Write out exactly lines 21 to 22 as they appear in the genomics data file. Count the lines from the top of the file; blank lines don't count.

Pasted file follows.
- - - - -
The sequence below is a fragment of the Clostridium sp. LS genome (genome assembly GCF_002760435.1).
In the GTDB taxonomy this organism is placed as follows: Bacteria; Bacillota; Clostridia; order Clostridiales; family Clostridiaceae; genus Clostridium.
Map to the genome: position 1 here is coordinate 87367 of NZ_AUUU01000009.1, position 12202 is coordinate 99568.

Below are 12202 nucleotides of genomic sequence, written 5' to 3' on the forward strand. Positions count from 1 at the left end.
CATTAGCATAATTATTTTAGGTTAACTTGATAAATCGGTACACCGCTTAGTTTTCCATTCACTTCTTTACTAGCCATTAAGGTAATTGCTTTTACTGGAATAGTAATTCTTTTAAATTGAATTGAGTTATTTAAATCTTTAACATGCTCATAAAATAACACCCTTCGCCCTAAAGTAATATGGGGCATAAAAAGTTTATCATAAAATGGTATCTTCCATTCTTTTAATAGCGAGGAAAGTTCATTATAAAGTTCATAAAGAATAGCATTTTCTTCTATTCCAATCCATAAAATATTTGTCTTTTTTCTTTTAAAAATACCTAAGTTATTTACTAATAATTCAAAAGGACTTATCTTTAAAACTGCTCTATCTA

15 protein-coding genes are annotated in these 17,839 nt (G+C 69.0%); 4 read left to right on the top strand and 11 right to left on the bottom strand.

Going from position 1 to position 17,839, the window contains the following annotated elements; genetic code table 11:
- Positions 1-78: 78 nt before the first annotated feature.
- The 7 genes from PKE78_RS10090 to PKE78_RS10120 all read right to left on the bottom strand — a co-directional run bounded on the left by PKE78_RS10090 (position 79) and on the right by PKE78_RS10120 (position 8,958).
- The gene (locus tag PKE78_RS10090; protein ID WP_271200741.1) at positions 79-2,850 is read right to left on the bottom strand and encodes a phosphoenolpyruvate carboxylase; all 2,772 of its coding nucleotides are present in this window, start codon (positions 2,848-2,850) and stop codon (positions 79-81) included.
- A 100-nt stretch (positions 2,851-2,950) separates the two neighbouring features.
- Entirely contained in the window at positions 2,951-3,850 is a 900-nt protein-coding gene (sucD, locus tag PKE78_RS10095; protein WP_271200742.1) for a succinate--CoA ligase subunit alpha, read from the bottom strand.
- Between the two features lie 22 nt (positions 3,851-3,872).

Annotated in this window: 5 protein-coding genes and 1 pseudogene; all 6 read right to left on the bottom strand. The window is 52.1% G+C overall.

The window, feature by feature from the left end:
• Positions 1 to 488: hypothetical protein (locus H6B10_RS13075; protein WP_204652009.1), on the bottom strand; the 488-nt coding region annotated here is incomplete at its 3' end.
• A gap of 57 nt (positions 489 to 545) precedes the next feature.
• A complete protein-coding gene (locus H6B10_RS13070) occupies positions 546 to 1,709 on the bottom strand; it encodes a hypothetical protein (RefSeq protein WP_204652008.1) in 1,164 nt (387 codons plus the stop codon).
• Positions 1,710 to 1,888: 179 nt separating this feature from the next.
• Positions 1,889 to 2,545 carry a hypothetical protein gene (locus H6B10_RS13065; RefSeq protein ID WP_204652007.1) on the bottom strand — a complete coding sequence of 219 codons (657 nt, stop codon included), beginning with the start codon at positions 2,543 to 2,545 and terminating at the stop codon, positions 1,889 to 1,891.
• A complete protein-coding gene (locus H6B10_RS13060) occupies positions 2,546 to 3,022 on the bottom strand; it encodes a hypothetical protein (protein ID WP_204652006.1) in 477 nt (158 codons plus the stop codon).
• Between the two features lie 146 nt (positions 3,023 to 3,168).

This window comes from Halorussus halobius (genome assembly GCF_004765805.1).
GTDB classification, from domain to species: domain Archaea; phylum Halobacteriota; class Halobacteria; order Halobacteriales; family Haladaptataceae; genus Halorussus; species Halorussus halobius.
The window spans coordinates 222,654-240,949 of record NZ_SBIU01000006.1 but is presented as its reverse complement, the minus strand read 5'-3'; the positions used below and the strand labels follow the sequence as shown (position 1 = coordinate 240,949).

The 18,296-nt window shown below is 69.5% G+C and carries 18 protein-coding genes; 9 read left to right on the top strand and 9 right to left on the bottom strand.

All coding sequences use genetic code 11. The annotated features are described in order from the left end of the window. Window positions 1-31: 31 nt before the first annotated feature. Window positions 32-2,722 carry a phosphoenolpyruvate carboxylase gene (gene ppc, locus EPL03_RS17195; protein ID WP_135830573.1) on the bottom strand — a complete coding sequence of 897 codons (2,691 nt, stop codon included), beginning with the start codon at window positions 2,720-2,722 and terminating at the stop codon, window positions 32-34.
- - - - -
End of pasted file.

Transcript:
• A complete protein-coding gene (locus H6B10_RS13060) occupies positions 2,546 to 3,022 on the bottom strand; it encodes a hypothetical protein (protein ID WP_204652006.1) in 477 nt (158 codons plus the stop codon).
• Between the two features lie 146 nt (positions 3,023 to 3,168).